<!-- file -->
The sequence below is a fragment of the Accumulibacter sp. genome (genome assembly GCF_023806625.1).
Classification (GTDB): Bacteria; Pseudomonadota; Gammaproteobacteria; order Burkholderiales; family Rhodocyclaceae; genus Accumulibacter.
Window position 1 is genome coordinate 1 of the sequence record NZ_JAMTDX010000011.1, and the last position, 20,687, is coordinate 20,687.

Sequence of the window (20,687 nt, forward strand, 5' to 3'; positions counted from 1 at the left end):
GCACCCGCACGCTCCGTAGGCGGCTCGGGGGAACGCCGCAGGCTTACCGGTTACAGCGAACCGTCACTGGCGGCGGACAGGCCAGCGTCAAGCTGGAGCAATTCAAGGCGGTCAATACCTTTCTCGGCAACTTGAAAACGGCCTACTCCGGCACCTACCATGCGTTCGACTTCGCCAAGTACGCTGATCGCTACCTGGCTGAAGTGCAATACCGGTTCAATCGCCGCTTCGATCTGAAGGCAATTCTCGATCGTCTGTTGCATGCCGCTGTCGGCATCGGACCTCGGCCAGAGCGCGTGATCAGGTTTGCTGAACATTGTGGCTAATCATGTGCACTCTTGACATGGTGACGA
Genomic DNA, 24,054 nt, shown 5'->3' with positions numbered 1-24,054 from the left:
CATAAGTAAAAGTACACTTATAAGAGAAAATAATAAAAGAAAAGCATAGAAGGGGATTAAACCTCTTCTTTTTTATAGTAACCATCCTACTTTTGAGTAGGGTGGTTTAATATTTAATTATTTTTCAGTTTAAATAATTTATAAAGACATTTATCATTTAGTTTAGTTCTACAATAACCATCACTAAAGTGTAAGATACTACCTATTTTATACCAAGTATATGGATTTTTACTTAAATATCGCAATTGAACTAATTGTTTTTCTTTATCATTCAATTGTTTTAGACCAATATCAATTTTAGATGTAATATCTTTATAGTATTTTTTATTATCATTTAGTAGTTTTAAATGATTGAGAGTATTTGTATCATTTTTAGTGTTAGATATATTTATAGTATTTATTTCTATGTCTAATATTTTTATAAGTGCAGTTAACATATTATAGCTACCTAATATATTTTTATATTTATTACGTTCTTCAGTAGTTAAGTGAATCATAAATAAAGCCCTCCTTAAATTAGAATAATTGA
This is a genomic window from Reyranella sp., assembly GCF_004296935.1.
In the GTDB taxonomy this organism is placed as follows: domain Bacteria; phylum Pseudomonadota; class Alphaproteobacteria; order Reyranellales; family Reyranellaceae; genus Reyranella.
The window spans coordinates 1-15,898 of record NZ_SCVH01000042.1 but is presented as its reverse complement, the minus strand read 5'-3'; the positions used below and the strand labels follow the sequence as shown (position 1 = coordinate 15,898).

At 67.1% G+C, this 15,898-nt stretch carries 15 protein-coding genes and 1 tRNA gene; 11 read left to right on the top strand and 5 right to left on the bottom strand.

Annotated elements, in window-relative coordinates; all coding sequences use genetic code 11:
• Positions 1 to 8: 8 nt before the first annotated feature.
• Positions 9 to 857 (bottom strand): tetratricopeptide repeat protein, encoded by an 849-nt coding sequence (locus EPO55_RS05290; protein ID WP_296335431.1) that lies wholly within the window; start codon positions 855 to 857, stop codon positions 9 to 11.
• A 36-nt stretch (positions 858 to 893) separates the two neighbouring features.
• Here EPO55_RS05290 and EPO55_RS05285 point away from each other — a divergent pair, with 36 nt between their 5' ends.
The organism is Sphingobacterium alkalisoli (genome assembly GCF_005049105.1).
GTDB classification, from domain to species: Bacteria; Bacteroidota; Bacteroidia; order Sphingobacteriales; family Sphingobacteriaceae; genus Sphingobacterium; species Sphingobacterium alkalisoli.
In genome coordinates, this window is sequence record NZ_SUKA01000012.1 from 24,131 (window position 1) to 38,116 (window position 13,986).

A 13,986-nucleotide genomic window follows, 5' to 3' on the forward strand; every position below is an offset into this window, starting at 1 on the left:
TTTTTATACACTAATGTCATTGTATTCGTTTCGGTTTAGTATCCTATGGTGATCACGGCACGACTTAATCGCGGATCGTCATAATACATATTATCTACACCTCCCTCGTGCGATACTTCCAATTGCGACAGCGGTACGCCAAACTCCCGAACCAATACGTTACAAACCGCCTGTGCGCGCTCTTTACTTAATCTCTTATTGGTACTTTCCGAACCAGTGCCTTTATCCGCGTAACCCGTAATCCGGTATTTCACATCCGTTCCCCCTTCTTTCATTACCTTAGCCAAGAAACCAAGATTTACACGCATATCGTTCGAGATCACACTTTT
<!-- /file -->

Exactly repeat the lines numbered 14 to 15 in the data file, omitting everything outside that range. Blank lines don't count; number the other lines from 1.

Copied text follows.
• Positions 9 to 857 (bottom strand): tetratricopeptide repeat protein, encoded by an 849-nt coding sequence (locus EPO55_RS05290; protein ID WP_296335431.1) that lies wholly within the window; start codon positions 855 to 857, stop codon positions 9 to 11.
• A 36-nt stretch (positions 858 to 893) separates the two neighbouring features.